It’s a tough life when you try to make your living at poker, he said. You have to have faith and you have to have patience to get through the bad streaks. You also have to have money to fall back on when things dry up.
“Everyone who does this has eaten ketchup soup once or twice,” he said with a laugh.
LoGiudice said he’s worked on various events such as the World Series of Poker and also has played with sports stars such as golfer Phil Mickelson and Don Shula, the former Miami Dolphins coach. To a man, they were nice guys, he said. But not very good poker players.
So, what are some of the keys to playing poker successfully? For LoGiudice, a lot of it comes down to studying people. A good hand is great, but a good poker player can clean up with a poor set of cards if they know how to play their opponents.
“When I go to a table I see who has the most chips. I see how they’re stacked; neat or messy. If they’re too neat maybe the guy is milque toast. I might be able to bully them later on. If it’s a messy stack they might be more aggressive. So I use that information.”
He also studies mannerisms and someone’s physical state.
“If they’re breathing heavy and their pulse is beating in their neck, they probably have a good hand. But then if they won’t look at you they might be bluffing. I once played with a guy who said he was a pro but he got a great hand and his blood started flowing and his ears turned red. He didn’t know and he couldn’t help it.”
LoGiudice said he’s learned to make his pulse stay even.
“My hands don’t tremble, and I never change expression. Which is maybe why some people call me a scary old man.”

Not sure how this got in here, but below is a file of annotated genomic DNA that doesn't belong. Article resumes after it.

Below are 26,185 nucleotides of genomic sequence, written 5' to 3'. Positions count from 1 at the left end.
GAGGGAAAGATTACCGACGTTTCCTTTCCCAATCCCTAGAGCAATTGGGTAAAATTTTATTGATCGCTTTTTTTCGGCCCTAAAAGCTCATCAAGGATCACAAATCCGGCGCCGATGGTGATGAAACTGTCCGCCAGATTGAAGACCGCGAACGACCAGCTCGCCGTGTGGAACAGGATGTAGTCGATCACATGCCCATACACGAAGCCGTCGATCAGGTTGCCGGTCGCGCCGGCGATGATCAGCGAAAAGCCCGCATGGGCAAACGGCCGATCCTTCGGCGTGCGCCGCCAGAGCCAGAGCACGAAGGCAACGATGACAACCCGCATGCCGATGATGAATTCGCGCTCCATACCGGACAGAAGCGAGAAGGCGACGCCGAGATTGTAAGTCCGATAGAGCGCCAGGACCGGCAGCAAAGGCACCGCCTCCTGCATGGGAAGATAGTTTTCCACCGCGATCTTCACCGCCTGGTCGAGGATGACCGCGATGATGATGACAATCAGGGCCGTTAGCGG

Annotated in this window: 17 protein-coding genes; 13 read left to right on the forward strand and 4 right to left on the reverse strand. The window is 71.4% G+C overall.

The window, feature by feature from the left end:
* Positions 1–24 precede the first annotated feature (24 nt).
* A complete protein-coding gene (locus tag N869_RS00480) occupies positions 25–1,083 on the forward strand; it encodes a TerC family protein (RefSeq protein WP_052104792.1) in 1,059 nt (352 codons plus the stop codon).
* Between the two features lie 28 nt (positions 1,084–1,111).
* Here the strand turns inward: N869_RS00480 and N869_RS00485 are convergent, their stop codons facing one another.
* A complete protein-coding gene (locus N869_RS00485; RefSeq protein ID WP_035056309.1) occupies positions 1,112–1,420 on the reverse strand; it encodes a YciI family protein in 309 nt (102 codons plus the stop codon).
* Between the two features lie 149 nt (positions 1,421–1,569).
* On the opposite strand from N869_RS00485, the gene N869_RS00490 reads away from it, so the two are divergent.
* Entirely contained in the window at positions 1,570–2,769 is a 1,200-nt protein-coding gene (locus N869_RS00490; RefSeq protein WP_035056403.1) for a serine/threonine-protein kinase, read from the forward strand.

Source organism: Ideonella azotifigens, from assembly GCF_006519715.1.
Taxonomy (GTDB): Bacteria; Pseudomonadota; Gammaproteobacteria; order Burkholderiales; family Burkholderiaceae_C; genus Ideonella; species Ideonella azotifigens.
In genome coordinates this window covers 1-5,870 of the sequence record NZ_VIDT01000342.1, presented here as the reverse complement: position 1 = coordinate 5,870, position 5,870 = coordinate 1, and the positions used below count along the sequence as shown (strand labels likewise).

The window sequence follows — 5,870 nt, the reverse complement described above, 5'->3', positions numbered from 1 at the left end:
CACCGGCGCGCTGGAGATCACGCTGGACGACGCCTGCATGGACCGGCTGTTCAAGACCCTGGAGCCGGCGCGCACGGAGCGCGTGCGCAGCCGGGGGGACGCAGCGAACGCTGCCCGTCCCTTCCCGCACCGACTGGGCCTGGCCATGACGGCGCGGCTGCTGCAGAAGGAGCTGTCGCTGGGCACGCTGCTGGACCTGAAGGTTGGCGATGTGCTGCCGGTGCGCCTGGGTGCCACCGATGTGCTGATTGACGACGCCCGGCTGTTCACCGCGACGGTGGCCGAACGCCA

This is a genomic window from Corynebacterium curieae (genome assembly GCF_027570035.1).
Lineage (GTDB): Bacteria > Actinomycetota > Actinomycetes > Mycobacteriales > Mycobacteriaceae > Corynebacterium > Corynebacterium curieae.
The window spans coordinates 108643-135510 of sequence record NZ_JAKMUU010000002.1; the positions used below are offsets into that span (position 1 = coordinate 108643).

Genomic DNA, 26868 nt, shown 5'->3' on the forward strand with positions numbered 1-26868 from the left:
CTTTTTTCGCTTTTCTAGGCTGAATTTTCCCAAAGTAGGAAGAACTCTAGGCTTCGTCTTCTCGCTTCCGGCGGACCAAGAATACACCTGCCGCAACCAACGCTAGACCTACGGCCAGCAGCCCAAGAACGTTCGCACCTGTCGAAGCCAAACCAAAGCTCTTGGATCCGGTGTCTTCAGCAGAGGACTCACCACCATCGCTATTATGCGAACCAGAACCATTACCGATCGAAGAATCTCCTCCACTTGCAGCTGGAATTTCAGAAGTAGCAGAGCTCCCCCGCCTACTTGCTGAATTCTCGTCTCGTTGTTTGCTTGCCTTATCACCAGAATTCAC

He smiles broadly at the thought and I decide this is a guy I’d want to be friends with if I ever moved to Vegas. He’s a fascinating guy. But I also had a fun chatting with Hamilton about tattoos, something I’d never given much thought to.
Hamilton, who recently opened a new tattoo parlour near the Hard Rock Casino called “Revolt,” said he doesn’t like the way many folks conduct the business in Sin City.
“There’s too many people taking advantage of folks. I won’t give anyone a tattoo if they’re drunk or high.”
Hamilton said tattoo artists are just that, artists.
“It’s the same techniques as painting; layering and colours and such. The biggest thing is that the canvas moves.”
Hamilton said he finds portraits to be a challenge.
“There’s no room for error when you’re tattooing someone’s face,” he said. “A face has to be perfect. With an animal you can be off a little bit.”
The Las Vegas symbol is a popular choice, as are flaming dice and roulette tables, said Hamilton, winner of the Ink Master Season 3 TV show. One guy from Atlanta asked him to do a tattoo of a dog on a cross, like Jesus. He thought it was a little odd, but he did it.
“I’ve seen it all, but I don’t judge people.”
Hamilton said he’s been asked to do some rather, um, suggestive tattoos. And he’s been asked to perform his work on rather private parts of folks’ anatomy.